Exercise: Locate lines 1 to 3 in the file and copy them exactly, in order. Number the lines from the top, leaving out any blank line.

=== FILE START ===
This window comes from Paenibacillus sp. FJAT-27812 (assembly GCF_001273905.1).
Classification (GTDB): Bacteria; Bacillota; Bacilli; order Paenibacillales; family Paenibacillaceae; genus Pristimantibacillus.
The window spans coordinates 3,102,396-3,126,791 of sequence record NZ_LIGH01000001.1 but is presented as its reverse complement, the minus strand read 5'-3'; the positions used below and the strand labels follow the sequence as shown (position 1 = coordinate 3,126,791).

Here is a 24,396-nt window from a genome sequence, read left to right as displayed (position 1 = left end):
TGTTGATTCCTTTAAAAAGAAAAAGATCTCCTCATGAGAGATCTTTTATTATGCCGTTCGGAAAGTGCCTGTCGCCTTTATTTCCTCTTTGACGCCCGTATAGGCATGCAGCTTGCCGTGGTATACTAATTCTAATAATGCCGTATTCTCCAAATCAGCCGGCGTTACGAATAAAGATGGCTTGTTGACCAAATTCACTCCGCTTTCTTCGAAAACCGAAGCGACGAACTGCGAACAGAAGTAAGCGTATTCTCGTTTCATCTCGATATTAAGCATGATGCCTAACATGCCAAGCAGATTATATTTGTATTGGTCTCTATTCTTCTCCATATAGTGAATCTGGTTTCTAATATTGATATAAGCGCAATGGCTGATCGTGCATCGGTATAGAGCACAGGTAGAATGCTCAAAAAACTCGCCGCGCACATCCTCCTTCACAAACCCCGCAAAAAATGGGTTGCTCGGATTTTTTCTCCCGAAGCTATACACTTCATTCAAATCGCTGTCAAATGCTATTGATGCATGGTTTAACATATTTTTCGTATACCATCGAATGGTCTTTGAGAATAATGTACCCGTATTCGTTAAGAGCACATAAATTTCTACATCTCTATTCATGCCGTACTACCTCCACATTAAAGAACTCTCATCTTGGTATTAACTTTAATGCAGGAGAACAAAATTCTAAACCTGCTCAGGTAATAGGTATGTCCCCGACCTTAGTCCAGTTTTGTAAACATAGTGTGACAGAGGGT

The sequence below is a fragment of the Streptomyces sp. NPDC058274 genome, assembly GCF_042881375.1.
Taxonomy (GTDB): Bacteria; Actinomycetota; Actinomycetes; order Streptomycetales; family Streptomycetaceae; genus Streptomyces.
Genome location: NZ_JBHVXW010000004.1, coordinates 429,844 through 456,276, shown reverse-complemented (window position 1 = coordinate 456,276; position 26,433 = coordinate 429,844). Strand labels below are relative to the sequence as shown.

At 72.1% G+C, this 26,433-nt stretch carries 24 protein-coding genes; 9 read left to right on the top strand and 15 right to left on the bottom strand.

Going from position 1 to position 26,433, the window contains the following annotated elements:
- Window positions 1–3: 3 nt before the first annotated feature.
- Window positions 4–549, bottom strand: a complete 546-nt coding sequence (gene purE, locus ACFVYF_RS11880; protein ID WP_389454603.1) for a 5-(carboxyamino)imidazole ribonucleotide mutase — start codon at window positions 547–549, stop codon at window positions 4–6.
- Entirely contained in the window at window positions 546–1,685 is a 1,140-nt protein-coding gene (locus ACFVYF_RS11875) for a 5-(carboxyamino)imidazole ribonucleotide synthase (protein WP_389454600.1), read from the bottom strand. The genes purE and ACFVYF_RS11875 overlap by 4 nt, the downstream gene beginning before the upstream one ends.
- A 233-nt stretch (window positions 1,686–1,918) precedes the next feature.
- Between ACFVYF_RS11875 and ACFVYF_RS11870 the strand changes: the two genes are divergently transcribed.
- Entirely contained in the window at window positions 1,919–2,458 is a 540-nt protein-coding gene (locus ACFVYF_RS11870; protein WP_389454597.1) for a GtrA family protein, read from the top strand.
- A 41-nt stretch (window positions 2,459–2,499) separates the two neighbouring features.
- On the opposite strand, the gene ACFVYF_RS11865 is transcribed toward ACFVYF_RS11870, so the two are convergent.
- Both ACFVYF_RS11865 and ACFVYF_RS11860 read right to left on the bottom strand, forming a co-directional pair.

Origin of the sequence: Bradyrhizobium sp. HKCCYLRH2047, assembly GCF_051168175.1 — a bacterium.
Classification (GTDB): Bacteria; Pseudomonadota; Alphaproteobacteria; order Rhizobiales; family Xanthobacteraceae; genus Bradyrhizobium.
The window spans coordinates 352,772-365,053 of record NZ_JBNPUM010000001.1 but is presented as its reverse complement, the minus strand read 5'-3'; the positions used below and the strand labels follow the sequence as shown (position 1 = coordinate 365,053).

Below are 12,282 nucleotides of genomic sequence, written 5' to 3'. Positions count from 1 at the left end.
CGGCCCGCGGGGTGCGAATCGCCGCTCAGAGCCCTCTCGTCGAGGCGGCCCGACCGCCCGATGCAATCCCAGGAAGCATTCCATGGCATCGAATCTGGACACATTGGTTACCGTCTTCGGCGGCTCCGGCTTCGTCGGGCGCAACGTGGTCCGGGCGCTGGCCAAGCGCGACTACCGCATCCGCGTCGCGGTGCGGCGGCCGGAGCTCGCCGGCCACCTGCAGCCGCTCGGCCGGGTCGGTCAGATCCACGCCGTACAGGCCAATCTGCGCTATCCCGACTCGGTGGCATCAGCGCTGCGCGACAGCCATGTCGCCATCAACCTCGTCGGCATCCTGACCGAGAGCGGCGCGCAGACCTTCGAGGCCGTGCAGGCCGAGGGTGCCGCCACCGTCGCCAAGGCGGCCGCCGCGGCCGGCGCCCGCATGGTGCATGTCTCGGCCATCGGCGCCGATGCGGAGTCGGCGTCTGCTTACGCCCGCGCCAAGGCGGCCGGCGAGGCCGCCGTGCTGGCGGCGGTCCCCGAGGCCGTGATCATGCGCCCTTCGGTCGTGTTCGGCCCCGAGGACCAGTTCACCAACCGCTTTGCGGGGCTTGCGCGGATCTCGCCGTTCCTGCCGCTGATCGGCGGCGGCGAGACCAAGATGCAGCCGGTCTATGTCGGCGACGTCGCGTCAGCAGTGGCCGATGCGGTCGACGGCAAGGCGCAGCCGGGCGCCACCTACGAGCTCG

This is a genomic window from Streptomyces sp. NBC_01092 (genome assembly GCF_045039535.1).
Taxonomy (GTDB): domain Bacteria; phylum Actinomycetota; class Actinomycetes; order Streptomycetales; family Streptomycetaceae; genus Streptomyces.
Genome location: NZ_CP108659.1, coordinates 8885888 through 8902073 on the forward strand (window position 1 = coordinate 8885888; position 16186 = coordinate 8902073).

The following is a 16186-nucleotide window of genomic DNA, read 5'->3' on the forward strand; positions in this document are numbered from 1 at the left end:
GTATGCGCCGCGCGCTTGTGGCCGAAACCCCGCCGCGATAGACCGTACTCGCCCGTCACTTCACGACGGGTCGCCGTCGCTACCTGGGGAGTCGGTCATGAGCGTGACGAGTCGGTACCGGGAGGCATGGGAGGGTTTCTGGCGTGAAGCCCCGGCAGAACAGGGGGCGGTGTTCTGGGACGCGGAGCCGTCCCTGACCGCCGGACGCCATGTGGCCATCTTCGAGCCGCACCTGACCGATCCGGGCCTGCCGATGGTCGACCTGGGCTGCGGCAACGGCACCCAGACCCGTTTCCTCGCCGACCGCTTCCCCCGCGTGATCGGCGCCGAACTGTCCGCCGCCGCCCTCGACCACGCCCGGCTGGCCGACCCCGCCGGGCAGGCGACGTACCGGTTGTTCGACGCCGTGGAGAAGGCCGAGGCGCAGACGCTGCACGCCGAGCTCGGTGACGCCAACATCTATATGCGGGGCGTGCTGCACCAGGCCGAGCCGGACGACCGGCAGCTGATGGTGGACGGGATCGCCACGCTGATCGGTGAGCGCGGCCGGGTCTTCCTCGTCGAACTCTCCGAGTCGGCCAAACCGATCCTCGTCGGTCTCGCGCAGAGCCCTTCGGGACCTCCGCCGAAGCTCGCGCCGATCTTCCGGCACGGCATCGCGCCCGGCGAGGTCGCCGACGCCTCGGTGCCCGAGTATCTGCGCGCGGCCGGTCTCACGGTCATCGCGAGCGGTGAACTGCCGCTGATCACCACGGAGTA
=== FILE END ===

This window comes from Paenibacillus sp. FJAT-27812 (assembly GCF_001273905.1).
Classification (GTDB): Bacteria; Bacillota; Bacilli; order Paenibacillales; family Paenibacillaceae; genus Pristimantibacillus.
The window spans coordinates 3,102,396-3,126,791 of sequence record NZ_LIGH01000001.1 but is presented as its reverse complement, the minus strand read 5'-3'; the positions used below and the strand labels follow the sequence as shown (position 1 = coordinate 3,126,791).